Young Artists: One
Presented with OpenArt
July 7 – September 9, 2020
Wednesday, September 9, 2020, 6–9 pm
Live performances by Four (electronics) and Renaissance (vocals) at the top of every hour. Please RSVP to attend.
Young Artists: One highlights the voices of a diverse group of modern and contemporary artists with a focus on their practices, aesthetics, and conceptual questions.
Navigate to works in the show by clicking on an artist's name below. Move the cursor over a caption to read more about the artist, and click on the image to zoom in.
Born in New York City, Lucia Hierro explores the body as a collection of fragmented signifiers that includes language, taste, and culture across a broad platform of techniques such as digital media, collage, and felt constructions.
BYOB: Retrato de la Artista Primavera 2020
Raw canvas, foam, digital print on brushed suede
43" h x 33" w x 3" d
Nate Lewis explores history through patterns, textures, and rhythm. Formally trained as a critical-care nurse, Lewis creates a visual language reminiscent of medical diagnostics. His works explore the granularity of the photographic image while addressing the current political landscape.
Probing the Land 2 and 2.1
Hand-sculpted inkjet print
26" h x 60" w
Born to a French father and American mother, Jerome Lagarrigue moved to the United States in 1992 and graduated from the Rhode Island School of Design in 1996. He has received several awards, including the Coretta Scott King/John Steptoe Award and the Ezra Jack Keats Award (2002).
Oil on linen
72" h x 96" w
"Despite the commonly held myth of meritocracy in art, a deeply entrenched system of power and privilege exists, which values the creativity of some, while minimizing that of others."
Based in Baltimore, Amani Lewis works toward shifting the dominant narrative of the people in their city. Lewis begins each work with a photograph of a person, distorting and saturating the image to model an aesthetic akin to a topographical map or heat map.
Acrylic, pastel, glitter and digital collage on canvas
56" h x 58" w
Original photo by Michael Evan Reilly.
Listen to Amani Lewis speak about their work in the exhibition
Born in New York City, Ana Benaroya graduated from the Yale School of Art with an MFA in Painting in 2019. Benaroya’s work employs vivid colors and satirical imagery to examine gender dynamics and representation.
The Show Must Go On
Spray paint, acrylic and oil paint on canvas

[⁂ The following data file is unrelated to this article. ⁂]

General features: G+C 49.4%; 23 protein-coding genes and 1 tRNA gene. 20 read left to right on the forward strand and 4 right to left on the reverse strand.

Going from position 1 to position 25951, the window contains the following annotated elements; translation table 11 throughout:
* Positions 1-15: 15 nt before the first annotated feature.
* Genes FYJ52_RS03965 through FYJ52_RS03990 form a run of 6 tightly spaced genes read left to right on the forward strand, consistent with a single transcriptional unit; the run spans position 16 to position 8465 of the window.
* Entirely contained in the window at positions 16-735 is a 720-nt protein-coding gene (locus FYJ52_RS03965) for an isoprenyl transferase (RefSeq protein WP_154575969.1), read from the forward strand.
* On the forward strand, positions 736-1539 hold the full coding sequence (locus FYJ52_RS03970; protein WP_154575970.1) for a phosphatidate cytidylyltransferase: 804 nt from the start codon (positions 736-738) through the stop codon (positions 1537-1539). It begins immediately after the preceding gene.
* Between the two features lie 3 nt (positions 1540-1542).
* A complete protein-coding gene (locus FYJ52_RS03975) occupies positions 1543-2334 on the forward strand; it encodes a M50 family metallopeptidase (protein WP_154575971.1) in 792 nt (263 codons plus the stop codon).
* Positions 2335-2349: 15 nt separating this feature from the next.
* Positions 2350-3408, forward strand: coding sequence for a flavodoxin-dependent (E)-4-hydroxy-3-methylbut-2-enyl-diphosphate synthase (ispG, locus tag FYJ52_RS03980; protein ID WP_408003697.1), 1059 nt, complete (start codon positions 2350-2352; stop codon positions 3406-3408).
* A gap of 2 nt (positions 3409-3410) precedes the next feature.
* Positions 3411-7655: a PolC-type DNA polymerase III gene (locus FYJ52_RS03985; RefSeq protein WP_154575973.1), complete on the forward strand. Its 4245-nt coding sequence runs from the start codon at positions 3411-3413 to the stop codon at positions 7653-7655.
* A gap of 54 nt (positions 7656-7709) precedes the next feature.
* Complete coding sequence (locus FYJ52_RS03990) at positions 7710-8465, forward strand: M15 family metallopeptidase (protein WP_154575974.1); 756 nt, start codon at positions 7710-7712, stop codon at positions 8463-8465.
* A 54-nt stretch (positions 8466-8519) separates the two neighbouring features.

40" h x 48" w
Amaryllis DeJesus Moleski is an interdisciplinary artist whose practice tends to the in-between, and those that know the trouble and pleasure there. She spent her most formative years in a constantly shifting landscape, thereby tethering her work to interests in multiplicity, belief systems, and bewilderment.
Amaryllis de Jesus Moleski
Watercolor, color pencil, graphite, gouache and airbrush on paper
30" h x 22.5" w
Gustavo Montoya was a Mexican artist considered to be a late adherent to the Mexican School of Painting, most often associated with Mexican muralism. His best-selling work was that of children in regional traditional Mexican clothing.
Niña a la matraca
Oil on canvas
22" h x 17.5" w
Listen to curator James Bartlett speak about this work
Born in Lahore, Pakistan, Sanié Bokhari graduated with an MFA from the Rhode Island School of Design in 2018. Bokhari’s paintings interrogate gendered assumptions and create a platform for cultural dialogue.
Acrylic on canvas
48" h x 36" w
Listen to Sanié Bokhari speak about her work in the exhibition
Debra Cartwright paints the interior lives of black women from a voyeuristic perspective. Her work examines the threshold between personal and political circumstances and considers the possibilities of using rest as a means of rebellion against capitalistic racism, challenging traditional representations of black womanhood.
Lillie's Old Room
Oil on canvas
60" h x 48" w
Listen to Debra Cartwright speak about her work in the exhibition
"Young Artists: One is the first of a series of exhibitions to explore power and voice within the art world. This power is largely determined through systems of access and privilege that determine which artistic voices are heard and which are dismissed."